17 April 2013

Libya: Ansar Al-Sharia Leader Escapes Assassination

Tripoli — The leader of Libya's Ansar al-Sharia branch in Derna escaped an assassination attempt on Sunday (April 14th). Sofian Ben Qumu (aka Abou Fares) was not hurt in the attack near Ras al-Hilal, between al-Bayda and Derna, Ansar al-Sharia spokesperson Youssef al-Jahani said.

Satellite channel Al-Hurra, however, said Qumu had been wounded in his shoulder. Immediately after the shooting, Ansar al-Sharia militiamen surrounded their leader's home. A security source speculated to AFP that a tribe that had accused the militia chief of killing one of its members last week was behind the ambush.

Ben Qumu led rebel forces in Derna during the revolution. He fought alongside al-Qaeda in Afghanistan before being detained in 2004 by the Pakistani authorities. He is suspected of involvement in the September 2012 killing of US Ambassador Christopher Stevens and other Americans in Benghazi.

The failed assassination came five days after Ansar al-Sharia commander Yahya Abdel Sayed was murdered in Sirte. The assassination attempt "might have been related to revenge or part of the post-revolution repercussions", Benghazi University lecturer Ahmed Youssef, said.

Reasons for the attack could include "personal revenge or political agenda of members of groups or movements described as Islamist". Former Abu Slim prisoner Jamal Aziz al-Shaari was running Derna, Ansar al-Sharia spokesperson Youssef al-Jahani noted, but denied that there were clashes between Ben Qumu and the family.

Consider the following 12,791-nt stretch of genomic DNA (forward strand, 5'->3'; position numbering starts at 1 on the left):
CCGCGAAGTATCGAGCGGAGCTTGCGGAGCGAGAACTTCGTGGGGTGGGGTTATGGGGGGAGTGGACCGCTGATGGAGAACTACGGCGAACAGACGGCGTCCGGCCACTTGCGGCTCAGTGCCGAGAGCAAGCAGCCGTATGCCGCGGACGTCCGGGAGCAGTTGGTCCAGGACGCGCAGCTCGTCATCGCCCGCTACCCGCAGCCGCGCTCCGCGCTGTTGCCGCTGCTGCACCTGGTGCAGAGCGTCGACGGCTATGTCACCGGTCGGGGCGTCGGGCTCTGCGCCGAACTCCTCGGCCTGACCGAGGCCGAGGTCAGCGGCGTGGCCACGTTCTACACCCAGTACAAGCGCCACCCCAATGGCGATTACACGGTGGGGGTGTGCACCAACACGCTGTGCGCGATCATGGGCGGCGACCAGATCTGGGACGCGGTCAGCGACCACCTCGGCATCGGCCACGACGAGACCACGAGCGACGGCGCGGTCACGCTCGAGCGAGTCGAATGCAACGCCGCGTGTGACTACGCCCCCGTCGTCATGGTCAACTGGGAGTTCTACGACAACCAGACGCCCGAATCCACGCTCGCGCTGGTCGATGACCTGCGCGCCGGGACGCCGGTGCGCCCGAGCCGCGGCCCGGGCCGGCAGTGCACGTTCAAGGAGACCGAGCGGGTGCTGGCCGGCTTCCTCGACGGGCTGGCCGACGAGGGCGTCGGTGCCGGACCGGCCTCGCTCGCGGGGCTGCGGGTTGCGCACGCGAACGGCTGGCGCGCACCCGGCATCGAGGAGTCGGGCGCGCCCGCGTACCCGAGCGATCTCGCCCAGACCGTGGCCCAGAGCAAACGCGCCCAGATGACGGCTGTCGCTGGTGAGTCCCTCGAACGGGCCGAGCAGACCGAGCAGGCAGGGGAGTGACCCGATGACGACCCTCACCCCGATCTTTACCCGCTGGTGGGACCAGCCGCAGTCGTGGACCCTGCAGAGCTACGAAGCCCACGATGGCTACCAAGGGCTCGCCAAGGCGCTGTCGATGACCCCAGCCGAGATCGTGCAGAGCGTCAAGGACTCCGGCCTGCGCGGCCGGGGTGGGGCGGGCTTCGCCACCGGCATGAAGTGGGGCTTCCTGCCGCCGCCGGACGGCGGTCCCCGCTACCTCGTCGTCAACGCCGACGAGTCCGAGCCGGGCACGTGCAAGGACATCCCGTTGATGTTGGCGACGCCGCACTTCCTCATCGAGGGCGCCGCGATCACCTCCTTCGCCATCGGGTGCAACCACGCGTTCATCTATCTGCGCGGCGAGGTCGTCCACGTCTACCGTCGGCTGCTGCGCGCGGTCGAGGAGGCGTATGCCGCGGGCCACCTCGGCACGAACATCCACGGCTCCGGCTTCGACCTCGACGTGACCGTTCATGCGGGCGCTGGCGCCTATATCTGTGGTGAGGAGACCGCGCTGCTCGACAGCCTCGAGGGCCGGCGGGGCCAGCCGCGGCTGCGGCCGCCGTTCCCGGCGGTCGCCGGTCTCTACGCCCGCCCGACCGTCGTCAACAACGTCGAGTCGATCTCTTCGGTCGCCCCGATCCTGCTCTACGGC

"This is part of conflicts among radical groups," blogger Salim al-Ragie said on his Facebook page. "Salafist groups, most of which use takfir as a basis for their political ideology and the establishment of their Islamic emirate, have such a history."

"With the proponents of exclusionist ideology and radicals, everything is possible," government employee Munira Saleh said. "I advise them to benefit from specialised scholars and to learn the true meaning of religion and differences between sects. Our scholars must respond to Ben Qumu and his likes."

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